Every company wants team players, but hiring team players is harder than it seems for two reasons. First, being a team player means something different in every company. And second, most interview questions about teams give away the correct answer, rendering them utterly ineffective.
So before I share the best interview question for hiring team players, let’s clear up those two potential difficulties.
To start with, research shows that there are five roles people can fulfill when they’re working on a team: The Achiever is the detail-oriented doer, the Trailblazer is the creative spark, the Harmonizer cultivates unity, the Director charts the course, and the Stabilizer manages the timelines and to-dos.
In other words, there is no one perfect way to be a team player. You’re a team player if you’re in a group stuck in the status quo and you channel your inner Trailblazer to shake things up. You’re a team player if your team is mired in indecision and you inhabit the Director role to take charge.
Before you can hire team players, you’ve got to precisely define what you mean by the term “team player.” Do you have too much or not enough of certain types of team players? For instance, having a team composed solely of Harmonizers could lead to indecisiveness, a lack of innovation, and slow progress. Meanwhile, a team of only Achievers might face difficulties in collaboration and could become so focused on individual tasks that they miss the bigger picture.
The other issue is that most interview questions purporting to assess someone’s team-player potential often give away the correct answer, rendering the question useless. Here are some examples:
- Can you provide an example of a time when you had to collaborate with a team to accomplish a goal?
- Describe a time when you had a conflict with a team member. How did you handle it?
- Tell me about a time when you had to support a team member who was struggling. How did you assist them?
The report “6 Words That Ruin Behavioral Interview Questions” reveals the flaws exemplified by each of those questions. The first question explicitly tells the candidate that their answer had better include instances of collaboration; you’ll rarely hear someone admit that they’re standoffish or prefer solitary work.
The second question signals that every candidate must describe how they handled a conflict. But what about the innumerable real-life situations where teammates never handled the conflict, instead letting it fester and damage the team? Interviewers will never learn about those.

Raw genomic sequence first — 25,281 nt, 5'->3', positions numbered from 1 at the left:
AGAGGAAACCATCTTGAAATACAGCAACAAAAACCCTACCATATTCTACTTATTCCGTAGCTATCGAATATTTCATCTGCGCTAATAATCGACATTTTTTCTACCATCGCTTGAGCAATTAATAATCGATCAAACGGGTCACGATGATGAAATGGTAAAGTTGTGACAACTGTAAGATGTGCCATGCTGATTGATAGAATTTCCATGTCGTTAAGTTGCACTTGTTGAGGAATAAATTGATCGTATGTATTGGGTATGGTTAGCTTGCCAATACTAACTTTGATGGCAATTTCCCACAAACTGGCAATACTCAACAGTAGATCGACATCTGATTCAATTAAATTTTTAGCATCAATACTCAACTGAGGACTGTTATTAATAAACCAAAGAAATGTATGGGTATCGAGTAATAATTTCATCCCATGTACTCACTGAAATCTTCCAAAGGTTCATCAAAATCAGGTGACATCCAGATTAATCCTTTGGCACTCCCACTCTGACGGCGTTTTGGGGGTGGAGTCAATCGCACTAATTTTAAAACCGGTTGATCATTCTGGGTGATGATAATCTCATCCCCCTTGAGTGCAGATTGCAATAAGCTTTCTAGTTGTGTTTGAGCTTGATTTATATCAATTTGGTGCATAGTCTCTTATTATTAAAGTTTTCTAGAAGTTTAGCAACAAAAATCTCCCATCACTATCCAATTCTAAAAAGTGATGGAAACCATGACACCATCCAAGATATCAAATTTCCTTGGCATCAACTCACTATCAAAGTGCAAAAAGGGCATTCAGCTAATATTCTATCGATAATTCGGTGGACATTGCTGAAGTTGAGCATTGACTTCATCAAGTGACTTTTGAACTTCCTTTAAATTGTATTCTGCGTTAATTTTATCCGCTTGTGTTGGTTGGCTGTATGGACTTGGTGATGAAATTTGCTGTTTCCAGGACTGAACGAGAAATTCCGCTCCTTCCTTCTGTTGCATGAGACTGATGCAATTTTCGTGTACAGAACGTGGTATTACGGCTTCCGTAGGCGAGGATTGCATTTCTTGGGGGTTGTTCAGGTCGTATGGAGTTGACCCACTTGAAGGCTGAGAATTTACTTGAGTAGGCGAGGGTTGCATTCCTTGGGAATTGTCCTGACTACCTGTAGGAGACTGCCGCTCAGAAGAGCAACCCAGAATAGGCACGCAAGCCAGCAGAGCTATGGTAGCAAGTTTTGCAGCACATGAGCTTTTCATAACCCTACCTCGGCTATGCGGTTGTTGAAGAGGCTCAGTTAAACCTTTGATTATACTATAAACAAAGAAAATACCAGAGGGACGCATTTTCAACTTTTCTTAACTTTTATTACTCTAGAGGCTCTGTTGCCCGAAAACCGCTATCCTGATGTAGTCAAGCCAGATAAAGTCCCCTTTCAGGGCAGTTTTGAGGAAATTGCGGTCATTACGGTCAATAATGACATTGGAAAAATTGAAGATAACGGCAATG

And the third question makes clear that only answers detailing support are acceptable.
Now that we know a bit more about being a team player and what interview questions won’t work, here’s the question I recommend you use: Could you tell me about a time you worked on a team?
It’s not a lengthy question, and that’s by design. It’s designed to be incredibly open-ended, lacking any clues about the right and wrong answer. Because of its design, you’ll quickly be able to assess whether your candidate has the right type of team player mindset to fit your needs.
Imagine that your company has been experiencing more than its share of conflict lately; your naturally competitive culture has gotten a bit out of hand. You’d like your next hires to fulfill the Harmonizer role, cultivating unity and mediating disputes.
You ask a candidate to tell you about a time they worked on a team, and here’s their response:
I pride myself on my hard work, and I have zero tolerance for error or incompetence. At my last job, there were some people on the team who weren’t doing the job properly, some due to lack of good training, while others, I guess, just didn’t care. I had no choice but to pick up the slack. I’m not afraid of hard work, and I’m a natural leader, but after a while, it became expected of me to do other people’s work without credit or compensation, and that just wasn’t fair. I guess not all team experiences are positive ones.
Does that sound like a Harmonizer? Of course not. This candidate might fit in a highly competitive culture, but if you’re seeking more camaraderie and affiliation, this candidate is unlikely to fit the bill.
The mechanics of hiring team players might seem simple; after all, the interview question is only 12 words long. But hopefully, it’s clear that there’s much more thinking that has to take place before a company can hire a true team player.